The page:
April 6, 2023
Robert Herpen, MA

Speed of processing training reduced the risk for future falls over 10 years in high-risk older adults, while reasoning and memory training did not reduce the likelihood of future falls in this population, according to research.

“Falling is common, costly and the leading cause of nonfatal injury for older adults in the U.S.,” Briana N. Sprague, PhD, MS, assistant professor of general internal medicine and geriatrics at Indiana University School of Medicine and investigator at the Center for Aging Research at Regenstrief Institute, and colleagues wrote in the International Journal of Environmental Research and Public Health. “Even after noninjurious falls, older adults are likelier to experience recurrent falls and increased fear of falling.”

Researchers sought to examine the effect of three cognitive training programs on the risk of experiencing a fall across 10 years in group of community-dwelling older adults.

Using data from the Advanced Cognitive Training for Independent and Vital Elderly (ACTIVE) randomized controlled trial, they enrolled 2,802 adults aged 65 to 94 years (mean age, 73.64 years; 75.83% women; 72.8% white) to speed of processing (n = 702), memory (n = 703) or reasoning (n = 699) training groups or to a no-contact control group (n = 698).

Researchers performed baseline cognitive, physical and health assessments before randomization, and classified participants as low risk (n = 2,360) or high risk (n = 442) for future falls. Falls were assessed at baseline and at 1, 2, 3, 5 and 10 years. Cognitive training consisted of 10 sessions, 60 to 75 minutes in length, conducted in group settings over 6 weeks. At baseline, 442 participants (15.82%) reported a fall in the previous two months, and 983 (35.08%) reported a fall across the entire 10-year period. The average length of time from baseline to first reported fall was 40.67 months.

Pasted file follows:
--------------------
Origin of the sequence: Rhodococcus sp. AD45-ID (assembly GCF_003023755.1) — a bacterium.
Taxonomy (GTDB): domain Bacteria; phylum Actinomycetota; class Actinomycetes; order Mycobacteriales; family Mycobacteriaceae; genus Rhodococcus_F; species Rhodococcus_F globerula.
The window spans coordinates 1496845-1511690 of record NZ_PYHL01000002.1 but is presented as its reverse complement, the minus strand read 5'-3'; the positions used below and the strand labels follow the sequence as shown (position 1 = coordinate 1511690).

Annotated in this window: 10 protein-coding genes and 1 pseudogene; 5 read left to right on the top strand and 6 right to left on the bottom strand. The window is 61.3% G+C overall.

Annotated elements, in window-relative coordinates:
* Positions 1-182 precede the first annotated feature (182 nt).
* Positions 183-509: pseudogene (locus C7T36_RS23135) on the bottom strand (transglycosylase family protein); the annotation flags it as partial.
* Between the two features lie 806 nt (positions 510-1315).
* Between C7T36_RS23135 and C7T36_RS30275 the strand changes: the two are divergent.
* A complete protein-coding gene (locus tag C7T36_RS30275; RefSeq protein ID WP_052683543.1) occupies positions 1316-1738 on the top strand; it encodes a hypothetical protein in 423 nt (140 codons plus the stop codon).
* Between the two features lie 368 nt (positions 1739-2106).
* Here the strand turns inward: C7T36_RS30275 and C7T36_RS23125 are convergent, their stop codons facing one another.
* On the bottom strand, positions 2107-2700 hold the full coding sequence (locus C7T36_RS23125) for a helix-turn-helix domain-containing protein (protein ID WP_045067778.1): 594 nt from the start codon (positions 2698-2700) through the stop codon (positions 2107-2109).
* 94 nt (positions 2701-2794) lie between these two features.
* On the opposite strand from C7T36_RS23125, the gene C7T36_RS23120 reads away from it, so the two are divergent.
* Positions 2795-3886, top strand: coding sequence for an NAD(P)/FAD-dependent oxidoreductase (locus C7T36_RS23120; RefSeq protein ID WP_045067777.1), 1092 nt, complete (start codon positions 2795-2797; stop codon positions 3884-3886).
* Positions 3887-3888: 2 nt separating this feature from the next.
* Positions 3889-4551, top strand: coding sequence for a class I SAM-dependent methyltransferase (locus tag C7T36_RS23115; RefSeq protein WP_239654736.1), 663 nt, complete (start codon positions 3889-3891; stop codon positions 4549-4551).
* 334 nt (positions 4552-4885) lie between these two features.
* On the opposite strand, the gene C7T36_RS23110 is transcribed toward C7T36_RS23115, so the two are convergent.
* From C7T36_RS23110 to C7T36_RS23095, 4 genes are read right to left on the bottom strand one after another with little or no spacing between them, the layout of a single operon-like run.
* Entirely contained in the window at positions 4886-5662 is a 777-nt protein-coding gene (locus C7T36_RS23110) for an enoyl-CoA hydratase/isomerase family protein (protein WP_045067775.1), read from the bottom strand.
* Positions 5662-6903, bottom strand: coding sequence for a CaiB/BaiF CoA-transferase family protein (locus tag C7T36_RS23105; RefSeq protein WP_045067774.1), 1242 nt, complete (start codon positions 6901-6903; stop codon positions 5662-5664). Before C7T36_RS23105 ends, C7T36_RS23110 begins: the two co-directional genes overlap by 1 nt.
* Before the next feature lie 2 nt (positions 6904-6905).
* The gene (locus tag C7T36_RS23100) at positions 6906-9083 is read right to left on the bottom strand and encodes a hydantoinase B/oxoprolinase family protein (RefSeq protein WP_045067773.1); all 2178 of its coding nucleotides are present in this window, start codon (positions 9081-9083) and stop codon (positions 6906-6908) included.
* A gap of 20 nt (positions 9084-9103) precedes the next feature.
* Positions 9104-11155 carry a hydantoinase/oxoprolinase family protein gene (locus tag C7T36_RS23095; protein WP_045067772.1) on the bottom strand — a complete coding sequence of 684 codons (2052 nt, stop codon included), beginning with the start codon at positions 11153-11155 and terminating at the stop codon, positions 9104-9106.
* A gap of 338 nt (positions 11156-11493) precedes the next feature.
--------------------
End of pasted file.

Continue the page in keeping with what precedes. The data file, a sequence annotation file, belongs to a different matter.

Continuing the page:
Researchers reported no significant effects of the training in the low-risk group or the full study sample. However, participants at greater risk for future falls in the speed of processing training group were 31% less likely (HR = 0.69; 95% CI, 0.48-0.998) to experience a subsequent fall during 10-year follow-up compared with matched controls.

Although reasoning and memory training did not reduce the likelihood of future falls in the high-risk group, speed of processing training did reduce the risk of future falls over 10 years this group.

“Engaging in speed-based cognitive exercises such as those available through BrainHQ … may be useful for older adults who have previously fallen, especially if they exhibit slow gait,” Sprague and colleagues wrote. “Additionally, physical-based interventions to reduce falls may be further enhanced by incorporating cognitive speed of processing training.

“However, future work is needed to replicate these findings in a larger sample of at-risk older adults.”